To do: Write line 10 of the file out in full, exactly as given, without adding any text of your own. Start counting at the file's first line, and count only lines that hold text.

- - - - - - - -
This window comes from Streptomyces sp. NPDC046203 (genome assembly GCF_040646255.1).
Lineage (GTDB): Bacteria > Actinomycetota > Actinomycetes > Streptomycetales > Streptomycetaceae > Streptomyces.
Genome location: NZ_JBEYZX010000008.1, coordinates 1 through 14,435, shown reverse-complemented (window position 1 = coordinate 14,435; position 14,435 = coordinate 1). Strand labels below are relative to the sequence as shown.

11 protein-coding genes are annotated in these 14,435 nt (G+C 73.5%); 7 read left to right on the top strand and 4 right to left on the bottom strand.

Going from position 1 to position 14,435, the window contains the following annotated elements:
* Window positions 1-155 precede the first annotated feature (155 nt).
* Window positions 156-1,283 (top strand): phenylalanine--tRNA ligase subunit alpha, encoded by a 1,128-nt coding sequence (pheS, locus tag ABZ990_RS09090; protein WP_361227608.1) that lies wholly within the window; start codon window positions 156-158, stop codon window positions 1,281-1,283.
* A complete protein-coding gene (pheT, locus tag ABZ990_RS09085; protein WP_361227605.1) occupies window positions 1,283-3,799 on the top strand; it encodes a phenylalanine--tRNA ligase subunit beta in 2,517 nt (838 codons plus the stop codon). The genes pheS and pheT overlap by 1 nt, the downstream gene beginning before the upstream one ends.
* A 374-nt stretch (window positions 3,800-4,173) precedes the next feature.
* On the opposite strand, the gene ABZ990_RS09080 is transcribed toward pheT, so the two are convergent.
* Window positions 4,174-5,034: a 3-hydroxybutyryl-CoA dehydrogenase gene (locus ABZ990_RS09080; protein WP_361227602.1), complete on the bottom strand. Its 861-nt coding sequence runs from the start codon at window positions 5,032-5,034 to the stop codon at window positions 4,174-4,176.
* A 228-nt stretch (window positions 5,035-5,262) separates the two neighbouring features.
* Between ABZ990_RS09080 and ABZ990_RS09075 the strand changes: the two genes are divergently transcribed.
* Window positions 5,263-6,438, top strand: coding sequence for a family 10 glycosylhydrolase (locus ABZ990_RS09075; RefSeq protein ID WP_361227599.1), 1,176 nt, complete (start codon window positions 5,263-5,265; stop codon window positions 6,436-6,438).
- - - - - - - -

* On the opposite strand, the gene ABZ990_RS09080 is transcribed toward pheT, so the two are convergent.